However, due to the amount of rain that fell, and because you have seed in the ground that hasn't sprouted, there is always the possibility that the seed is so wet it will rot instead of germinating.

    Keep me posted on how it goes.

    Dawn

  • peachymomma
    Original Author
    17 years ago
    last modified: 9 years ago

    Dawn thank you so much for the information! I am now saving toilet paper rolls :D and just waiting a bit for the okra. I will keep you updated.
    Carla

  • Okiedawn OK Zone 7
    17 years ago
    last modified: 9 years ago

    Carla,

    Watch your low temps as the weekend approaches! If you have tiny baby veggies up by then, you can protect them with just a light scattering of leaves or grass clippings or straw...just enough to cover them up the tiniest bit. Then, after the cold nights pass, they should be fine.

    I guess a good topic for discussion later in the week might be the subject of plant damage by freezing versus plant damage by actual frost, and what we need to watch for????

    By the way, many many of my tomatoes plants are blooming, so I am a really happy camper. And, I have billions and billions of tiny peaches and plums. OK, maybe not quite billions and billions, but a lot. Thinning the fruit will be a nuisance, but it is necessary. Still, I'm waiting until the cold passes because sometimes it does some pruning for you. :(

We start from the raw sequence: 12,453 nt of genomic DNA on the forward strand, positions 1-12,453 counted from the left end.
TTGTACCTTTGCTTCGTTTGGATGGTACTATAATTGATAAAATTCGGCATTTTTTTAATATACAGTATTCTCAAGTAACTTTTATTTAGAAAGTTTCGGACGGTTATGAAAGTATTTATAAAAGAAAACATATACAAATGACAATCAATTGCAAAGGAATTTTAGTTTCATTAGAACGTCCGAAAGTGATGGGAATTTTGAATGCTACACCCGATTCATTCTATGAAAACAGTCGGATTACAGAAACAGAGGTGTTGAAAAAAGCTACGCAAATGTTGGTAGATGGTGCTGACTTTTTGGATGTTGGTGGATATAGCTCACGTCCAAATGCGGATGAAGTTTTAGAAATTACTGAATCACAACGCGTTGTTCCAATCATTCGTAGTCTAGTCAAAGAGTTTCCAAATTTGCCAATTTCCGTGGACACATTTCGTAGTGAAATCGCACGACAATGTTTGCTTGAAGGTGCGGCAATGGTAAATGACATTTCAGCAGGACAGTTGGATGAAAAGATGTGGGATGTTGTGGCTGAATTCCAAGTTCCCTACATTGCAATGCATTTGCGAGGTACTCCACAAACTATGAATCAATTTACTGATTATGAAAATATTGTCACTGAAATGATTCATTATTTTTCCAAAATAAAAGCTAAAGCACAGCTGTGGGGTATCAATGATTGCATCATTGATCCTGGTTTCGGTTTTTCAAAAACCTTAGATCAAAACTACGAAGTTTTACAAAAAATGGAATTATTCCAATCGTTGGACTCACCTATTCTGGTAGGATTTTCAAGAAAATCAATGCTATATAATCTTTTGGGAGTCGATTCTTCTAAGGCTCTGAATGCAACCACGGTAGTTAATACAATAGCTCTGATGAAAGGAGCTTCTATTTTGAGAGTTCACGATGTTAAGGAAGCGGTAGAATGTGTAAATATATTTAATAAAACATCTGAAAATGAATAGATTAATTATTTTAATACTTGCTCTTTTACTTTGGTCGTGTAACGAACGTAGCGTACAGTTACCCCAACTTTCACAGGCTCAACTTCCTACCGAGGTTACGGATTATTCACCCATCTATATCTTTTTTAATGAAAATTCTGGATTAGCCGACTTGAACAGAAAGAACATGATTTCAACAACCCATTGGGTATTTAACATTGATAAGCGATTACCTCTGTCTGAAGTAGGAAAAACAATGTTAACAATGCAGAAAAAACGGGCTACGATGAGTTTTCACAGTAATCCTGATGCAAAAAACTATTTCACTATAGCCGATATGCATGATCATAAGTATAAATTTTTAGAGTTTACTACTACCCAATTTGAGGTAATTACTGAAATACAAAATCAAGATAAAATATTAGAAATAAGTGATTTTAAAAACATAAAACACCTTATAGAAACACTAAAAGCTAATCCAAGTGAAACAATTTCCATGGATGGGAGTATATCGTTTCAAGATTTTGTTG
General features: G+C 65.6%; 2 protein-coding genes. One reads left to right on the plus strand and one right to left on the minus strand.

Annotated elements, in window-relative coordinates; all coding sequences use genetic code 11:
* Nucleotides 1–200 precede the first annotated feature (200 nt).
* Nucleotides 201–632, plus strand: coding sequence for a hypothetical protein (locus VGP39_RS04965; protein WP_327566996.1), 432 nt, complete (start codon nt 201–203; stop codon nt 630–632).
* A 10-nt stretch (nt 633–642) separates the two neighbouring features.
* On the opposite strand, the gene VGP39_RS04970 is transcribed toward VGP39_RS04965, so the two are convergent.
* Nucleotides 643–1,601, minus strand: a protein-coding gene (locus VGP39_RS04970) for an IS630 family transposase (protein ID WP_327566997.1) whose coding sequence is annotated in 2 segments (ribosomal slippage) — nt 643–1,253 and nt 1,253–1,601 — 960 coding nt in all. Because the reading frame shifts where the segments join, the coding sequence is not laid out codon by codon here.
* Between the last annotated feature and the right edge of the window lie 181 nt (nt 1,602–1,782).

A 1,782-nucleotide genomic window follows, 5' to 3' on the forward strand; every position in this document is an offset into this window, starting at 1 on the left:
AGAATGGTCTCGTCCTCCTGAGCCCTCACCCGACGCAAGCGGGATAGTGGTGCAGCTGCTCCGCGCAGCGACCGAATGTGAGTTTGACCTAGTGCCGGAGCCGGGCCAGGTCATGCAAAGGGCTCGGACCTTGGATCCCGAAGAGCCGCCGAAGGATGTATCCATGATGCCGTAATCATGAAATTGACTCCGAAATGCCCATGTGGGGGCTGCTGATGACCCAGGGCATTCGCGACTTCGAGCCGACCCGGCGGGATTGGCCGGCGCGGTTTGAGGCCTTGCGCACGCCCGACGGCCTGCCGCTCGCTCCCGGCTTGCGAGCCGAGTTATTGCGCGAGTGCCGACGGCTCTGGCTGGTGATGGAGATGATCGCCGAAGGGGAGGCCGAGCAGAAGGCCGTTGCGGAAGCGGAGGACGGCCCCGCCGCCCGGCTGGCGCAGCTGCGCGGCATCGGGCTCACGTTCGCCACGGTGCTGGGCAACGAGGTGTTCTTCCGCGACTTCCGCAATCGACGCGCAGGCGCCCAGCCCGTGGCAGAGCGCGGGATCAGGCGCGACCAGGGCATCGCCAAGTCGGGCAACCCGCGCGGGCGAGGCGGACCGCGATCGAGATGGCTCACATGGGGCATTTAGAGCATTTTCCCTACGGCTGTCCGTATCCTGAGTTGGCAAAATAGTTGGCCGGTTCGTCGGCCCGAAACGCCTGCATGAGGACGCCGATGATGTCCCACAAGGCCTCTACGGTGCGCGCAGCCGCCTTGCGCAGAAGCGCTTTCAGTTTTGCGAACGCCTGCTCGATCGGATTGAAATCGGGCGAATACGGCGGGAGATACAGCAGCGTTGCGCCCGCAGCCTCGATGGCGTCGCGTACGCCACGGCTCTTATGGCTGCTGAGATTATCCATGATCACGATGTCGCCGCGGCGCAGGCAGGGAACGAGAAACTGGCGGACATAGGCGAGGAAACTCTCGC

Gotta go make dinner....and it is starting to cloud up and look rainy.

    Talk to you later,

    Dawn

  • peachymomma
    Original Author
    17 years ago
    last modified: 9 years ago

    Dawn,
    I was reading the post about the cold temps and I am concerned about my corn. Nothing else has come up yet.

    I am visiting the local nursery in a week or so for squash and zukes. And replanting the green beans this weekend. A friend planted their green beans around the same time I did and has had much better success.

    I am going to mulch around my tomatoes today.
    I wish I was as lucky as you having tomatoes blooming :D

    I hope your peaches and plums fair well ;)

    Carla

  • Okiedawn OK Zone 7
    17 years ago
    last modified: 9 years ago

    Carla,

    If your corn is still quite small, it should be fine, especially if it is mulched.

    The taller the corn plants are, the higher the growing tips and the greater the chance of chilling or frost damage. Sweet corn that has 3 or 4 or 5 leaves will have a growing tip closer to the ground and will be less likely to freeze. Taller sweet corn plants that already have 6 or 7 or 8 leaves will have a higher growing tip and will be more likely to suffer damage. The key is the growing tip. If the growing tip is damaged, the corn will not recover and you'll have to replant.